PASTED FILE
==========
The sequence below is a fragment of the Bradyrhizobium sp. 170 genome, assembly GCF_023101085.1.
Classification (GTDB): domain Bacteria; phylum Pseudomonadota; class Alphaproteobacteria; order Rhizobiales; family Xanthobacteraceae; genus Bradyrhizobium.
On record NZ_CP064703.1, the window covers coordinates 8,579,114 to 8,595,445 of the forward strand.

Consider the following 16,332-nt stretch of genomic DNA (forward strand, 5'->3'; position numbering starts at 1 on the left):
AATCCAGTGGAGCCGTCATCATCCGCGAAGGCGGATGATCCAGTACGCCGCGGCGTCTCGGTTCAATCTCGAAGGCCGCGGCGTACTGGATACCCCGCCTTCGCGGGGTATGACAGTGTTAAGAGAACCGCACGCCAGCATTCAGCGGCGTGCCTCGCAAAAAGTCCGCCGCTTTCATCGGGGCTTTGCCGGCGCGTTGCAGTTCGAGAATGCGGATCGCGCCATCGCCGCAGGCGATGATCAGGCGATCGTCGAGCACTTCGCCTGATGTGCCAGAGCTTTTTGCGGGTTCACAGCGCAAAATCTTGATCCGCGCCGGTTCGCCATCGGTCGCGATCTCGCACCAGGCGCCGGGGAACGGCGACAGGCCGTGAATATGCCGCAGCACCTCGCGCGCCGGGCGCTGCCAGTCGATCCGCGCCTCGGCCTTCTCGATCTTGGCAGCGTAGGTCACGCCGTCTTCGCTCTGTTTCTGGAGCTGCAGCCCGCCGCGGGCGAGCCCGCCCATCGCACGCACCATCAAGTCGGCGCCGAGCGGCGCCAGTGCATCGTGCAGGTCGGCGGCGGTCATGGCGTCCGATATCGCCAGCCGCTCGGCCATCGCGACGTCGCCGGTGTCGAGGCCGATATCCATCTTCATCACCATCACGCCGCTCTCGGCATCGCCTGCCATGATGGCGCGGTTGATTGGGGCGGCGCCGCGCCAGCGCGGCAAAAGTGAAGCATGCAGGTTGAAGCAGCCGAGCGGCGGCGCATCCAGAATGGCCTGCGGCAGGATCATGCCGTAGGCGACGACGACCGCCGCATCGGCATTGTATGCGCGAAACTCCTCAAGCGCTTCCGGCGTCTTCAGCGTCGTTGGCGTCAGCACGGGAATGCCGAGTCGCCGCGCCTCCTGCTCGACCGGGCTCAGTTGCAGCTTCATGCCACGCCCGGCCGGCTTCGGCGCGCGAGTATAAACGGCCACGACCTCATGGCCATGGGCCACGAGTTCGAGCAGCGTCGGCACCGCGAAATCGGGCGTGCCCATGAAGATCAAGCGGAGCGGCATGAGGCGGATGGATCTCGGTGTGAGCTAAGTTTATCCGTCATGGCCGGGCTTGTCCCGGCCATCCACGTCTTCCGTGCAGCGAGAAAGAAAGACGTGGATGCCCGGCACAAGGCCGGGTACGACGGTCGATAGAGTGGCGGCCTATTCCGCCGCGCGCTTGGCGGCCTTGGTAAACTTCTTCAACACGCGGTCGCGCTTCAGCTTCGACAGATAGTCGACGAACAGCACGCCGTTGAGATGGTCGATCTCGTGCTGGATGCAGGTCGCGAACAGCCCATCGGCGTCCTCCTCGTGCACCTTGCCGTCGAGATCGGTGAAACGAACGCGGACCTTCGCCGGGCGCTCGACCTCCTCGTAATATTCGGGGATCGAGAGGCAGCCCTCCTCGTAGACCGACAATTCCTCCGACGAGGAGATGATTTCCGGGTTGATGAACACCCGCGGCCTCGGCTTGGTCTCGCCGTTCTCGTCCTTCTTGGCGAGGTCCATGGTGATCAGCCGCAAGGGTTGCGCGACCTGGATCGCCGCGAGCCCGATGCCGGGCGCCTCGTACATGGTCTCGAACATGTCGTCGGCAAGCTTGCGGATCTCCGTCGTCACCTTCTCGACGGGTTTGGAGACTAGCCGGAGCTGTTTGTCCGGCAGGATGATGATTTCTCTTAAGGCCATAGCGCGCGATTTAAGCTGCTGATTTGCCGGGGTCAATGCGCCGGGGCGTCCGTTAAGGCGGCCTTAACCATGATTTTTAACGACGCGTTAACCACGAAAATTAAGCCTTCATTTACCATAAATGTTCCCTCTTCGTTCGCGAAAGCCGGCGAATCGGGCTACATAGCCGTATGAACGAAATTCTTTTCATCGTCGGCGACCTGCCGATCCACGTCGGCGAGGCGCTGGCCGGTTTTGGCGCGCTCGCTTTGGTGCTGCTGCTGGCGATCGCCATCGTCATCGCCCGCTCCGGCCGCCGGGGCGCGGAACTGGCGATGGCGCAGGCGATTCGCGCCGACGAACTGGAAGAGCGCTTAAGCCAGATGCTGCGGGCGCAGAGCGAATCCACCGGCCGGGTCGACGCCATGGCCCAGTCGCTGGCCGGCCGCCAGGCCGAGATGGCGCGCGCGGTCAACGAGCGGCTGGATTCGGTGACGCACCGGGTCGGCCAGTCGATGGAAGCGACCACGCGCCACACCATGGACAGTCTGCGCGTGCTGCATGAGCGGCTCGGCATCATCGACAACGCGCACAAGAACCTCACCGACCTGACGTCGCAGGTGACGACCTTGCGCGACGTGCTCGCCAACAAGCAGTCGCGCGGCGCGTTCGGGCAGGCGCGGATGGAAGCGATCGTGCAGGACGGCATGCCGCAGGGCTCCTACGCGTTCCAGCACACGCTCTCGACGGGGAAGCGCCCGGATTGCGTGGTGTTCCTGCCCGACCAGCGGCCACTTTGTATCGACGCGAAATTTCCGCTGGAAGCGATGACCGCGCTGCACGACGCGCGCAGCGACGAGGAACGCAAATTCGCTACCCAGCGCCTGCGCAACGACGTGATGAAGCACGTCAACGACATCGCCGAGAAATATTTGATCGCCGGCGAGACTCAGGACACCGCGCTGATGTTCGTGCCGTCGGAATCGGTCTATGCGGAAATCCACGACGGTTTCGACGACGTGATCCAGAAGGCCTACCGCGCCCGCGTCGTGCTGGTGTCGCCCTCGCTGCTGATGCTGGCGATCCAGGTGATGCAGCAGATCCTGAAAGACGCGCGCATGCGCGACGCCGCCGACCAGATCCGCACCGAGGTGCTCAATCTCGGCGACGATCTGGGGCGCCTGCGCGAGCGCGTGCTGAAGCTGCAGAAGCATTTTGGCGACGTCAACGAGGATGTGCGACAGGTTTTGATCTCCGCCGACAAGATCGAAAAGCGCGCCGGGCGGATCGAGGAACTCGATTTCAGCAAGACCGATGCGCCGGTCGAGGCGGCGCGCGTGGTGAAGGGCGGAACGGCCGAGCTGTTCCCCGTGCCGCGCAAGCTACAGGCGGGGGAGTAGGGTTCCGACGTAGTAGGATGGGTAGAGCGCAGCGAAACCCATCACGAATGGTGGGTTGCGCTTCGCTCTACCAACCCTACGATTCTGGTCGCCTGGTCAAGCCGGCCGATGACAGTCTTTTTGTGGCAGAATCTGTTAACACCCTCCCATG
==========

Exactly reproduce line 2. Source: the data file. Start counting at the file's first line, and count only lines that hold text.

Classification (GTDB): domain Bacteria; phylum Pseudomonadota; class Alphaproteobacteria; order Rhizobiales; family Xanthobacteraceae; genus Bradyrhizobium.